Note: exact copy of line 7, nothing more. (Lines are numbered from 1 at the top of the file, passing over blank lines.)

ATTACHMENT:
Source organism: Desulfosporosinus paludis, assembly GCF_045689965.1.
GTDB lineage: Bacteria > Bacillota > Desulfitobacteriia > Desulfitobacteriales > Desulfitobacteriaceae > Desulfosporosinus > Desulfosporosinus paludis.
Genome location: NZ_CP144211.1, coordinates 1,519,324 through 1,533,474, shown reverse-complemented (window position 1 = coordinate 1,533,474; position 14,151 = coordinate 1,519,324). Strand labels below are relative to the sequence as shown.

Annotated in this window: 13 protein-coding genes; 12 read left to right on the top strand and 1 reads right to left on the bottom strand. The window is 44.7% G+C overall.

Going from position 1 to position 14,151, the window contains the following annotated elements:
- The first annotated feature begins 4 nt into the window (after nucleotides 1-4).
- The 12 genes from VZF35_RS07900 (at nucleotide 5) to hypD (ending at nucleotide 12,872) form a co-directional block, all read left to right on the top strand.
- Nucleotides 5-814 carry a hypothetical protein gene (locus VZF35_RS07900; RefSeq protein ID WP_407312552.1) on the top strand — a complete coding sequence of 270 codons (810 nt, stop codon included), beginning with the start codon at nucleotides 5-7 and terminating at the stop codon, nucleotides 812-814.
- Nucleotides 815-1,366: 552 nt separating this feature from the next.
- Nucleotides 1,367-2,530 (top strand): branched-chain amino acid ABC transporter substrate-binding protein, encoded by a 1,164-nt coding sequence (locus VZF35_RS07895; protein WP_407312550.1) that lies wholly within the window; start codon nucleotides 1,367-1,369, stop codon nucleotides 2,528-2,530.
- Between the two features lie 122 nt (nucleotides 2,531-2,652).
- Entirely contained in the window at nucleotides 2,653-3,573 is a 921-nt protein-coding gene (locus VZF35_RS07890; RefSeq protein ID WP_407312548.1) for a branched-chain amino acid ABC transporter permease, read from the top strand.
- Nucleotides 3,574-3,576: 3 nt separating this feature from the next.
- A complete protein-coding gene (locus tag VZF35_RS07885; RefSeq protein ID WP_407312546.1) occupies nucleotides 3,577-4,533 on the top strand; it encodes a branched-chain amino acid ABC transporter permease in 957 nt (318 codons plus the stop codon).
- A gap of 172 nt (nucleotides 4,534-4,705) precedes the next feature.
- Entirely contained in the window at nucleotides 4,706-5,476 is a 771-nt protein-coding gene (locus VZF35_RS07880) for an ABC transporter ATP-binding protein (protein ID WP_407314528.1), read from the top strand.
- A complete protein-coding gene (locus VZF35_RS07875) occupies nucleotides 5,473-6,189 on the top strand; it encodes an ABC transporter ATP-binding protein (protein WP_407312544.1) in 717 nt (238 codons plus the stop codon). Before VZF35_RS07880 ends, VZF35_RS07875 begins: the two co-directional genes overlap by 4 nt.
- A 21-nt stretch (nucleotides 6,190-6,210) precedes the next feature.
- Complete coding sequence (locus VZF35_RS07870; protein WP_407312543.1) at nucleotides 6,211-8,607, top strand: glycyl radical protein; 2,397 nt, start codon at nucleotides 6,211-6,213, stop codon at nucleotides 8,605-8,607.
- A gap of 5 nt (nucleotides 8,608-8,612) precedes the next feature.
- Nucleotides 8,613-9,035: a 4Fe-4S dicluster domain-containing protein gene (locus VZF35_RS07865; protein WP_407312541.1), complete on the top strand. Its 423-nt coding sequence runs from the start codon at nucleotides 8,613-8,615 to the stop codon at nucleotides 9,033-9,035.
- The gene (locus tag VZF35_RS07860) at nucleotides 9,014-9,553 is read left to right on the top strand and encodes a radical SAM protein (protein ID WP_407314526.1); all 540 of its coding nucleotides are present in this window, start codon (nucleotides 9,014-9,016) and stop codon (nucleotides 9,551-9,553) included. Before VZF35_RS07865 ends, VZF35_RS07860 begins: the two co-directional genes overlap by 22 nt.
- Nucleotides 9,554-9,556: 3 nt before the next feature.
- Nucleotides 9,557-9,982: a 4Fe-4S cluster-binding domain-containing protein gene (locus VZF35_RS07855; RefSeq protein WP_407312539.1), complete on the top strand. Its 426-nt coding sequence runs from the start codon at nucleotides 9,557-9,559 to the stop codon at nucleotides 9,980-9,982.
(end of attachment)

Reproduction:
- The 12 genes from VZF35_RS07900 (at nucleotide 5) to hypD (ending at nucleotide 12,872) form a co-directional block, all read left to right on the top strand.